Linux 5.13 To Allow For OpenBMC Development With A Lower-Cost ASRock Rack Motherboard

Written by Michael Larabel in Hardware on 14 April 2021 at 02:00 AM EDT. Add A Comment
The Linux Foundation's OpenBMC project to provide an open-source BMC firmware stack is quite exciting for freeing this low-level aspect of servers, but finding a supported motherboard that works well with OpenBMC can be a challenge at this stage. Fortunately, Linux 5.13 is set to support a lower-cost motherboard option in hopes of boosting OpenBMC development/usage.

Queued into the SoC "for-next" Git tree is support for the baseboard management controller on the ASRock Rack E3C246D4I motherboard.

Zev Weiss of Equinix explained of the motivation for getting the BMC of this ASRock Rack motherboard supported by the mainline kernel, "This is a relatively low-cost AST2500-based Xeon E-2100/E-2200 series mini-ITX board that we hope can provide a decent platform for OpenBMC development. This initial device-tree provides the necessary configuration for basic BMC functionality such as host power control, serial console and KVM support, and POST code snooping."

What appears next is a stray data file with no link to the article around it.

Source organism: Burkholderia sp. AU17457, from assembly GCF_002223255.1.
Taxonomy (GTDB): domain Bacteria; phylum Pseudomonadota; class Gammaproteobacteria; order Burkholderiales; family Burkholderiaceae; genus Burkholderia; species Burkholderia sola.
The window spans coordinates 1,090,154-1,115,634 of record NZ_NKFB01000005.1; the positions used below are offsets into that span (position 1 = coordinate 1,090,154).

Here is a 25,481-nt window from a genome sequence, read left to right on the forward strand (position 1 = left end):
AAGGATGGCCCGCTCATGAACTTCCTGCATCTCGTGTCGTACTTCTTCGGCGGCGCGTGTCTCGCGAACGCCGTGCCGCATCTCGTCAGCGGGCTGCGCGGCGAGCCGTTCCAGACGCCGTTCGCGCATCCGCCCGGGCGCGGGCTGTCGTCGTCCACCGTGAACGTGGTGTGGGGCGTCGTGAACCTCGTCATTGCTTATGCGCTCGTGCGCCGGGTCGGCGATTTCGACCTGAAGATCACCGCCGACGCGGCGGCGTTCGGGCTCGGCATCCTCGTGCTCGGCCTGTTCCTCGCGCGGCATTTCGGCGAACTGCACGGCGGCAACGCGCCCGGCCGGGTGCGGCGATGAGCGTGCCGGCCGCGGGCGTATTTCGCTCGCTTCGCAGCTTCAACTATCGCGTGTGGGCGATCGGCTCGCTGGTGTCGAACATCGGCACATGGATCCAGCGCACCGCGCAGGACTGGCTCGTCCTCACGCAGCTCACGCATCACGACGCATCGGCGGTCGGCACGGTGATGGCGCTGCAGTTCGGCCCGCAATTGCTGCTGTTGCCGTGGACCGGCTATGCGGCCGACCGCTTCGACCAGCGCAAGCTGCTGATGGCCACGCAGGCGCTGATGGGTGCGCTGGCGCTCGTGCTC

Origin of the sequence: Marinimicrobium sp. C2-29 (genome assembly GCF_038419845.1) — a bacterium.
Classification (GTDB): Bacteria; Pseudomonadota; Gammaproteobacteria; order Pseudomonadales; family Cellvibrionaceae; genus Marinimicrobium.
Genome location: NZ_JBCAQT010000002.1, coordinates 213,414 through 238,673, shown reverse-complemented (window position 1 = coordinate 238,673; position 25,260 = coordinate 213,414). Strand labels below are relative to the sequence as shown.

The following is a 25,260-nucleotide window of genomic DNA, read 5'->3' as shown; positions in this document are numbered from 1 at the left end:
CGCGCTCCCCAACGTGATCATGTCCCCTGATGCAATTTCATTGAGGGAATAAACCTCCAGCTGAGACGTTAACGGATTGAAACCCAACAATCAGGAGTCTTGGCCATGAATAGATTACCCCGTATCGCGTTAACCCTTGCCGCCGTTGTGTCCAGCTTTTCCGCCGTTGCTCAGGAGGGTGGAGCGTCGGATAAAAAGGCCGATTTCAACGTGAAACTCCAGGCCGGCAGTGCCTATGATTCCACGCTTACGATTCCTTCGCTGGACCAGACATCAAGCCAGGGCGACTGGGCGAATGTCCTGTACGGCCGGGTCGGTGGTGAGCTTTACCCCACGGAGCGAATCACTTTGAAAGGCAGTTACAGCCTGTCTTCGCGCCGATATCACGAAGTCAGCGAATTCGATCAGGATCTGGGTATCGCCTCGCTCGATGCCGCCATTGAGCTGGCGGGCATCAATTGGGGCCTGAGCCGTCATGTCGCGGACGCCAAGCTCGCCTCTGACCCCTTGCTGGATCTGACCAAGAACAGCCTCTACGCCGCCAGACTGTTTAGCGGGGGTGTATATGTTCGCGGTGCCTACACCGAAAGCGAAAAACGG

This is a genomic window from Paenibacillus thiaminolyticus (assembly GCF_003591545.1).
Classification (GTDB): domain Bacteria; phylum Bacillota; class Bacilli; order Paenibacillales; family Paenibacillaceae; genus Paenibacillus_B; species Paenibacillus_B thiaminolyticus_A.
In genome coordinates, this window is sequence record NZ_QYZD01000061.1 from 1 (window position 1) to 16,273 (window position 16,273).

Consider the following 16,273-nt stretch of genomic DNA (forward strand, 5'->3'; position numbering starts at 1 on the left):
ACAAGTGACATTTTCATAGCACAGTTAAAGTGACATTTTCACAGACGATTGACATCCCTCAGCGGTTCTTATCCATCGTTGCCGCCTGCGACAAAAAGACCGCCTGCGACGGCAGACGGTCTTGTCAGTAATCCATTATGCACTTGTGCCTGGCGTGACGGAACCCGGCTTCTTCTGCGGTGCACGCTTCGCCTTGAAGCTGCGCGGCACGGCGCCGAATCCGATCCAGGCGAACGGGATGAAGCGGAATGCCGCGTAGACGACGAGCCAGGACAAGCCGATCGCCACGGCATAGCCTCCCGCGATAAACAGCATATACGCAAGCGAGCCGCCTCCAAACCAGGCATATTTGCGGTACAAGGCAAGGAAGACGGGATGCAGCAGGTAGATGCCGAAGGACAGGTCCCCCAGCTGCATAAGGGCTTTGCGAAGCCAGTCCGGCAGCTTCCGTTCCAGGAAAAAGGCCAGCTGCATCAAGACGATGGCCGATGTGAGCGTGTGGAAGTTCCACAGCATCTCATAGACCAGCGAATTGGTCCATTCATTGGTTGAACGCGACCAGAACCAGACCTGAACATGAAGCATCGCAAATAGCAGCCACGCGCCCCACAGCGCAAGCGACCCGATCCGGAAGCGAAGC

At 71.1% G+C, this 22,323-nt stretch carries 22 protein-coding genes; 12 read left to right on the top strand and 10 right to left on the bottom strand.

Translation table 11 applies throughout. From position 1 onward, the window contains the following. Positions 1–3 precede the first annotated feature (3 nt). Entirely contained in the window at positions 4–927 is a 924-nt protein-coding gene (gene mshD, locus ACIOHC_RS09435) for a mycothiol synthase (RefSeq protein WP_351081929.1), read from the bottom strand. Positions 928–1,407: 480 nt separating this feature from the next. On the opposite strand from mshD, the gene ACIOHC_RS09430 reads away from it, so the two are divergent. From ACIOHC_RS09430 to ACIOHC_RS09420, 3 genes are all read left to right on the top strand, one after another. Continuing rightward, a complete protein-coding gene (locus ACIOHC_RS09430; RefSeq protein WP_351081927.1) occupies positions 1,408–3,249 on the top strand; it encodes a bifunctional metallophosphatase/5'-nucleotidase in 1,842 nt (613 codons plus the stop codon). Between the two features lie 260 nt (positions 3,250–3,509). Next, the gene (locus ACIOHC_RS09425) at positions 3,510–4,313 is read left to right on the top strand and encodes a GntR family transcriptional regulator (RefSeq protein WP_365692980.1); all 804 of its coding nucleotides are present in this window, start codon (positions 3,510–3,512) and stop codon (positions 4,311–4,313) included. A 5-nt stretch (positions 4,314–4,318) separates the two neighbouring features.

The AsRock Rack E3C246D4I-2T is a mini-ITX server motherboard still available in retail channels for around $350 USD. This mini-ITX ASRock Rack board supports up to 95 Watt CPUs in the Intel Xeon E-2100 series, four SO-DIMM slots for DDR4 memory, one PCI Express 3.0 x16 slot, eight SATA 3 ports, dual 10G LAN ports, and features an ASpeed AST2500 BMC.

The Xeon E 2100 series have been around since 2018 as being "Coffee Lake" server processors up to six cores. The hardware itself isn't all that exciting in 2021 especially for a $350+ motherboard, but it's at least on the lower cost of the spectrum for those wanting to get into the OpenBMC world. Other OpenBMC supportive hardware tends to be expensive IBM POWER9 systems and other harder to procure boards.

So this addition ahead of the Linux 5.13 merge window is interesting as a lower cost motherboard but not necessarily exciting from the hardware/performance standpoint unless just after a platform for working on open-source BMC firmware development with the Linux-based OpenBMC stack.
Related News
About The Author
Michael Larabel

Michael Larabel is the principal author of and founded the site in 2004 with a focus on enriching the Linux hardware experience. Michael has written more than 20,000 articles covering the state of Linux hardware support, Linux performance, graphics drivers, and other topics. Michael is also the lead developer of the Phoronix Test Suite, Phoromatic, and automated benchmarking software. He can be followed via Twitter, LinkedIn, or contacted via

Popular News This Week